Harold "Doc" South, of Fairbanks, passed away peacefully Jan. 18, 2015, at Fairbanks Memorial Hospital, surrounded by family. He was 87. He is survived by his son, Daniel South; daughters Kathryn South and Susan Guritz; son-in-law Richard Guritz; and grandchildren Rodney, Jessica and Brian Guritz, and Tyler South. He also is survived by two great-grandchildren, Ayla Ongtooguk-Guritz and Yana Ongtooguk-Guritz. He was preceded in death by his wife, Louise; and sons William and David South.
Doc, as he is known by his friends, was born Jan. 9, 1928, in Bloomington, Indiana, to Lula and Garland South. He was brought up during the hard times of the Depression and World War II. Though his family was poor and his schooling was interrupted when he was stricken with tuberculosis as a teenager, he was blessed with a keen intellect, an insatiable curiosity and the will to create a better life for himself and others. He persevered and achieved his goal of graduating from college and medical school to become a psychiatrist. He graduated with a bachelor's degree from Indiana University in Bloomington and completed his residency in psychiatry at Ohio State University.
While in medical school, Doc met and married the love of his life, Louise Nall. They settled in Richmond, Indiana, where Doc worked at the state mental hospital, and Louise stayed home to take care of the growing family. Doc was an enthusiastic outdoorsman who liked to hunt and fish and had long been interested in the great state of Alaska. As the years went on, the allure of the last frontier grew stronger, and in summer 1970, Doc took a position as the northern regional psychiatrist for the state of Alaska and moved with Louise and their five children from Richmond, Indiana, to Fairbanks. In 1979, he transferred to the Alaska Psychiatric Institute in Anchorage, serving as interim director for a time and then chief of admissions unit until he retired in the late 1980s. He was well known and respected during his career as a dedicated and compassionate physician who treated co-workers and patients alike with great respect and kindness.
Outside of work, Doc enjoyed spending time with his family, whether it was summer outings to hike, pick berries or go fishing, or quiet winter evenings at home. He has described himself as a "compulsive reader" who especially enjoyed reading history and liked to share his extensive knowledge of world history with others. He also enjoyed doing leatherwork.
Out of all of Doc's many interests, though, his strongest passion was for traditional music. From a young age, he was influenced by the old-time songs he heard on the front porches and backyards of family and friends while growing up in southern Indiana. Though he did not have formal musical training, he learned from traditional bluegrass and old-time musicians to pick out tunes by ear and during the years, taught himself to read music. Although known mainly as a fiddle player, Doc played all the old-time string instruments, including mandolin, banjo and guitar. He also was interested in his Scotch-Irish heritage, enjoyed playing Irish and Scottish tunes, and even performed as a drummer with bagpipe groups. As a young man, Doc learned to call square dances and enjoyed leading many a dance.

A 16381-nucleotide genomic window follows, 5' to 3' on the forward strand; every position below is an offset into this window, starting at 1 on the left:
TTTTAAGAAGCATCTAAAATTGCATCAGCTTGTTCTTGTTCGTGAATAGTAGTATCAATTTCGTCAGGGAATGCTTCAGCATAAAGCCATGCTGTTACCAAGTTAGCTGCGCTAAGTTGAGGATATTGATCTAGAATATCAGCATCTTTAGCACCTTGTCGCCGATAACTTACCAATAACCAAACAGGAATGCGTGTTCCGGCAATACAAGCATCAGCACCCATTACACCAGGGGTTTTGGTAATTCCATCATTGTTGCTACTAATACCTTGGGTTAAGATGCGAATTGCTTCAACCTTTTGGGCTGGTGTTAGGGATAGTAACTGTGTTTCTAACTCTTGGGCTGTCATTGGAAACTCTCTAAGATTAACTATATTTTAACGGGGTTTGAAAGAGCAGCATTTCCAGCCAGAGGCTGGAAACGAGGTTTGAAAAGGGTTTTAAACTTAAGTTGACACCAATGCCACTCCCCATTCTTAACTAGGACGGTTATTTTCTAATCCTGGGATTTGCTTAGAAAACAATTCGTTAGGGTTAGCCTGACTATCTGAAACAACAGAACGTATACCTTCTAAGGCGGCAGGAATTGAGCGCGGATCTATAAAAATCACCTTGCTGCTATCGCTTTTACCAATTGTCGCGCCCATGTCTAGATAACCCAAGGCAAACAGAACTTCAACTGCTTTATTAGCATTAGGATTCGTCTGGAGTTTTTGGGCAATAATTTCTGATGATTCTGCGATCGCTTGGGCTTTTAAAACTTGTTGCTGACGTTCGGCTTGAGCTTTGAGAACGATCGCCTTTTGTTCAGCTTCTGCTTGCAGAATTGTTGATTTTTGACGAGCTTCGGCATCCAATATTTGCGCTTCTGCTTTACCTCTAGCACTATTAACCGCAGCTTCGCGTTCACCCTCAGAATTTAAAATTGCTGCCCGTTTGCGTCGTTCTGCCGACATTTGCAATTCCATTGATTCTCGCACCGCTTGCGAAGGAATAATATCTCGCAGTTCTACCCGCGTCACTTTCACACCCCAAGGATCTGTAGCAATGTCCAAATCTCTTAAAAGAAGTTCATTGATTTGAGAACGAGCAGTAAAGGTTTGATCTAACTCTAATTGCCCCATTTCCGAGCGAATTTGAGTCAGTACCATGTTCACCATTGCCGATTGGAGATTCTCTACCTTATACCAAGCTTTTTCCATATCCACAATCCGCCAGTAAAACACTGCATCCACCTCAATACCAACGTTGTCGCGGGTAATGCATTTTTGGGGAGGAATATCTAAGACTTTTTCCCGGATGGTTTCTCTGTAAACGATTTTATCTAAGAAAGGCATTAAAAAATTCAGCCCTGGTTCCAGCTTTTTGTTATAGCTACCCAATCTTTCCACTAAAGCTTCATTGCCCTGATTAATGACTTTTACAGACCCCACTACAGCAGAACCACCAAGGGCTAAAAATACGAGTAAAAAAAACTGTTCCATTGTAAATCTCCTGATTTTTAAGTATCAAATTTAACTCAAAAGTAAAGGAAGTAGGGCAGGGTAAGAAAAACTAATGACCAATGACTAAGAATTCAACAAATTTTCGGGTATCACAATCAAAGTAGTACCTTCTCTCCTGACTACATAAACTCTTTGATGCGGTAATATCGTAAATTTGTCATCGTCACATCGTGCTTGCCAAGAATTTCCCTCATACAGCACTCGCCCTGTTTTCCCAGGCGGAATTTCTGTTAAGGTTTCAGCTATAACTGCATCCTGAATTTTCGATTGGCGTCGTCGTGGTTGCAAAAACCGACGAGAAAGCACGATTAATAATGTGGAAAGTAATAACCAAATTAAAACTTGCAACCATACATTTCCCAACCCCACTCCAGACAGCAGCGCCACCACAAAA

During his years in Alaska, Doc became well-known for his passion for traditional music and dance, and especially for his enthusiasm and generosity when it came to sharing the joy and inspiring others to join the fun. Doc has inspired and encouraged many a novice musician to pick up a guitar, mandolin or banjo and strum along. He has taught classes in square dancing and playing traditional music on string instruments in Fairbanks, Anchorage and Palmer through community colleges and community centers. The many bands he played with during the years included the South Family Band, a homegrown group comprised mainly of family members, and the Sidewinders, a major facet of the old-time and bluegrass music revival in 1970s Fairbanks. He has performed at music festivals, state fairs, coffee shops and bars, as well as the Pioneers' Home in Palmer. Doc was especially fond of jam sessions, where musicians at all levels of proficiency could play together and learn from each other.
In recent years, Doc has been recognized for his contributions to the music scene in Alaska and some have dubbed him "the father of old-time and bluegrass music in Alaska." In 2010, he received a lifetime achievement award from the Alaska Legislature for his contributions in spreading interest in traditional music and dance across the state. In 2014, the Fairbanks Folk Festival was dedicated in his honor and he also received a lifetime achievement award from the Fairbanks Arts Association and Interior Alaska Mayors.
In November 2012, Doc returned to Fairbanks to live with daughter, Sue, and her family because of health issues. He added so much to the extended family here with his gentle presence, his story telling and laughter, and he enjoyed spending time with his grandchildren and great-grandchildren, reconnecting with old friends and making new friends. Though he experienced many hardships and personal losses during the course of his life, he never lost his easy-going and playful approach to life that made his presence so special. He will be sorely missed by all.
A celebration of his life with music and potluck supper will be held from 4-9 p.m. Feb. 15 in Fairbanks at the Musher's Hall on Farmers Loop.
Published in Daily News-Miner on Jan. 25, 2015.